Colusa County officials were hopeful about moving into a less restrictive tier on Gov. Gavin Newsom’s color-coded blueprint for reopening this week, but the county will remain in the orange (moderate) tier probably for another week.
Colusa County Health and Human Services Director Elizabeth Kelly said Tuesday that slight increases or decreases in the number of people in isolation are largely within the same families and not through random community spread.
Colusa County previously moved from the red tier to the orange tier on March 30, and could be in the yellow (minimal) tier on April 20.
As COVID-19 declines throughout the state, Kelly said the only way Colusa County would take a step back on the blueprint was if the adjusted daily case rate and the testing positive rates increased to within the thresholds for a more restrictive tier.
“We haven’t really seen that within our county for a month or so,” said Kelly, who added that the overall testing rate of new COVID-19 cases was less than one case per day.
As of Tuesday, Colusa County has received 9,720 vaccine doses, which Public Health administered at scheduled clinics by appointment only or provided directly to health care partners.
Although Public Health recently received about 180 doses of the Johnson & Johnson vaccine, the FDA temporarily paused the distribution of the single-dose vaccine to investigate reports of an extremely rare but possible blood clotting side effect.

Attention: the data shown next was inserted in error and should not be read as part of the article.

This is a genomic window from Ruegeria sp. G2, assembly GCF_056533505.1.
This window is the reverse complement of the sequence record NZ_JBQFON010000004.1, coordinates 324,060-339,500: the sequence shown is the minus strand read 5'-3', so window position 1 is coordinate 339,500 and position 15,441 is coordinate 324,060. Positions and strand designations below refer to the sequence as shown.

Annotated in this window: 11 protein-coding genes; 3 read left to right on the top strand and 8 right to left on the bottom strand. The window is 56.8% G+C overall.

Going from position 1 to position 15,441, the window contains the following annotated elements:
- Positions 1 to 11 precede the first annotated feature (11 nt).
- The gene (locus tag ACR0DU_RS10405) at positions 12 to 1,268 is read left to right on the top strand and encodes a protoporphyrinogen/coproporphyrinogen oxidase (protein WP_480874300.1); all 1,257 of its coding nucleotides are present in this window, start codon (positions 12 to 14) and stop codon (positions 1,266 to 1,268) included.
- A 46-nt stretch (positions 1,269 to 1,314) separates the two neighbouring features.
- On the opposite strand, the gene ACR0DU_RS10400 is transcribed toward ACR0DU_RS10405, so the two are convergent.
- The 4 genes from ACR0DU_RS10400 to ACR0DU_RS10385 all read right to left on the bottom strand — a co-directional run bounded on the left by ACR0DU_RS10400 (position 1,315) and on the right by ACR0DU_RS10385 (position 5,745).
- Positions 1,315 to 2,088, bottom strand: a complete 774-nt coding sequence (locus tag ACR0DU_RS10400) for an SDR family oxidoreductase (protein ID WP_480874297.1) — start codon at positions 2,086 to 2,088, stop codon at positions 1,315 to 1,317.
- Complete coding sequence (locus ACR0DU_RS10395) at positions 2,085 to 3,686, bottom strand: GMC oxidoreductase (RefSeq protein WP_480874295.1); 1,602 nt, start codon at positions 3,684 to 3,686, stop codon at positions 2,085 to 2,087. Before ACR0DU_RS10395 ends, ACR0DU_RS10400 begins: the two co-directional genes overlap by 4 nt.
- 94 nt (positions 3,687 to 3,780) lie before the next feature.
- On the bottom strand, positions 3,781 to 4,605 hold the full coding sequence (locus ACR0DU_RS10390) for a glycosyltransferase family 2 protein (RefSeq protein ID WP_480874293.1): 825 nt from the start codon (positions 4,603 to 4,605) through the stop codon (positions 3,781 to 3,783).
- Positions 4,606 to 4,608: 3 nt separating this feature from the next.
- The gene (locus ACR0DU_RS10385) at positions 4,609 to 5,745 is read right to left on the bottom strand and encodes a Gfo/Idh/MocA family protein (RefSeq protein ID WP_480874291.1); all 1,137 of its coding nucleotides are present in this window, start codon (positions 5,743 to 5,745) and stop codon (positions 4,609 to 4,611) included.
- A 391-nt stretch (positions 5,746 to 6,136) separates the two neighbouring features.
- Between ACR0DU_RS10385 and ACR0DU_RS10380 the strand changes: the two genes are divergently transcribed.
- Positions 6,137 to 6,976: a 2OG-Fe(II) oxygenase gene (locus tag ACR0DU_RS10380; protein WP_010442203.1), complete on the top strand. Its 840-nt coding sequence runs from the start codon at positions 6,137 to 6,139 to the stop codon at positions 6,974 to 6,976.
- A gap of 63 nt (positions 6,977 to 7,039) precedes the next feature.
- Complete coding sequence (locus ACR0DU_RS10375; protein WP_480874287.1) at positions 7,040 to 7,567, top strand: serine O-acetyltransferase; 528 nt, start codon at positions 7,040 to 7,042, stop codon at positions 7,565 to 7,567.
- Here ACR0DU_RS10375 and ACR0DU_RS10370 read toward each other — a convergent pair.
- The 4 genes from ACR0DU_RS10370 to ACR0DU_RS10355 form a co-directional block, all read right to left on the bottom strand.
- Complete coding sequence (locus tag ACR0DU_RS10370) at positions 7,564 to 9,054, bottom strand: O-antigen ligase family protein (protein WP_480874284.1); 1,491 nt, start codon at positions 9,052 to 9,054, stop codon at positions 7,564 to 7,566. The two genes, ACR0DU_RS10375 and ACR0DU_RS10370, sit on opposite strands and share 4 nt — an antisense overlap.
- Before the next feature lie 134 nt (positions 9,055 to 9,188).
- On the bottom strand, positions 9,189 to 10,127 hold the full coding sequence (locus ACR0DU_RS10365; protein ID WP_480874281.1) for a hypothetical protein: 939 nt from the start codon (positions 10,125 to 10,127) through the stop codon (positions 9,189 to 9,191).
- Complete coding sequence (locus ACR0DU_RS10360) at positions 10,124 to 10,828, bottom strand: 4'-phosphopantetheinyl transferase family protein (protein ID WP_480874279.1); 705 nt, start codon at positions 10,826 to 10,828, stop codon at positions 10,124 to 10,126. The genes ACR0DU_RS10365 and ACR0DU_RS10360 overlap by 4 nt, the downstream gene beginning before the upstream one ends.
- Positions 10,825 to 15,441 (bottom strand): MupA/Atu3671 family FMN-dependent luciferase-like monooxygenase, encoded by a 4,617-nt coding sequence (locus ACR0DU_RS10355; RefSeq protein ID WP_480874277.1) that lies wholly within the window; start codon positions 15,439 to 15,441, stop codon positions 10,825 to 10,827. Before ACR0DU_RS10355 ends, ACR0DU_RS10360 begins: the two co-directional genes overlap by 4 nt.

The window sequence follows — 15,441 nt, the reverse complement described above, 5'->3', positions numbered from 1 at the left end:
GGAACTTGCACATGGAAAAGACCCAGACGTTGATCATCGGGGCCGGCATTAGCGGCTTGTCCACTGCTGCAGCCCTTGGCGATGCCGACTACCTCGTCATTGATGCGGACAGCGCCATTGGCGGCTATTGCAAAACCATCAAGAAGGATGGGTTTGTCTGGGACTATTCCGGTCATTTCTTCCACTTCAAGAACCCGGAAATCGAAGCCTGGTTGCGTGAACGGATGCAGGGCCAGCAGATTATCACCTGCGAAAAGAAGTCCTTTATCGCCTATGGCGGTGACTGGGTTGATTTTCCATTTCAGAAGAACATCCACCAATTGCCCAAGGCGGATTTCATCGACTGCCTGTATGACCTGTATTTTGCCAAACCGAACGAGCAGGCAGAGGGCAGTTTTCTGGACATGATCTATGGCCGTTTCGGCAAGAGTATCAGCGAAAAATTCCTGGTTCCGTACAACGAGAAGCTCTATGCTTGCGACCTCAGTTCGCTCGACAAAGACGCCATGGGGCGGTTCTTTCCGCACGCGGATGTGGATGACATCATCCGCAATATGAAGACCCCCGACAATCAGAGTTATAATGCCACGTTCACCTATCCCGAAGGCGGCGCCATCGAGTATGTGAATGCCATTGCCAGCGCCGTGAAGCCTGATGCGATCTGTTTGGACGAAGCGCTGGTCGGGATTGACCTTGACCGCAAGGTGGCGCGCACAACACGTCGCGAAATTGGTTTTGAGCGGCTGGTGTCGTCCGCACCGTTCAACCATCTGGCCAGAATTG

Colusa County currently has 19 positive cases of COVID-19, up to three from Monday. None are hospitalized.
Gov. Newsom announced on April 6 that he is aiming for California to open fully on June 15, as long as vaccine supply is sufficient to inoculate Californians 16 years and older who want to be vaccinated – and hospitalization rates from the virus remain stable and low.
The governor’s tying of California’s reopening to vaccine availability for juveniles puts Colusa County at a disadvantage since only Pfizer has been approved for youth under the age of 18, officials said.
While vaccinations in California are open to everyone age 16 and up, as of today, Colusa County does not receive the vaccine (Pfizer) that is approved for use in juveniles.
The disparity shows there is a serious lack of communication between the state agencies setting the rules and those actually navigating the COVID-19 pandemic, officials said.
Kelly said the state contacted her office Monday to ask how Colusa County plans to address inoculating youth.
“I quickly reminded them that they have failed to provide us with any vaccine to vaccinate those 16 and older since December,” she said. “There is such a disconnect between the people asking the questions and the people issuing out the vaccine. The two are not communicating clearly.”
As of Tuesday, most Colusa County businesses were open with some modifications.
When California fully reopens, the Blueprint for a Safer Economy will end, the governor said, although guidance on mask-wearing will likely continue.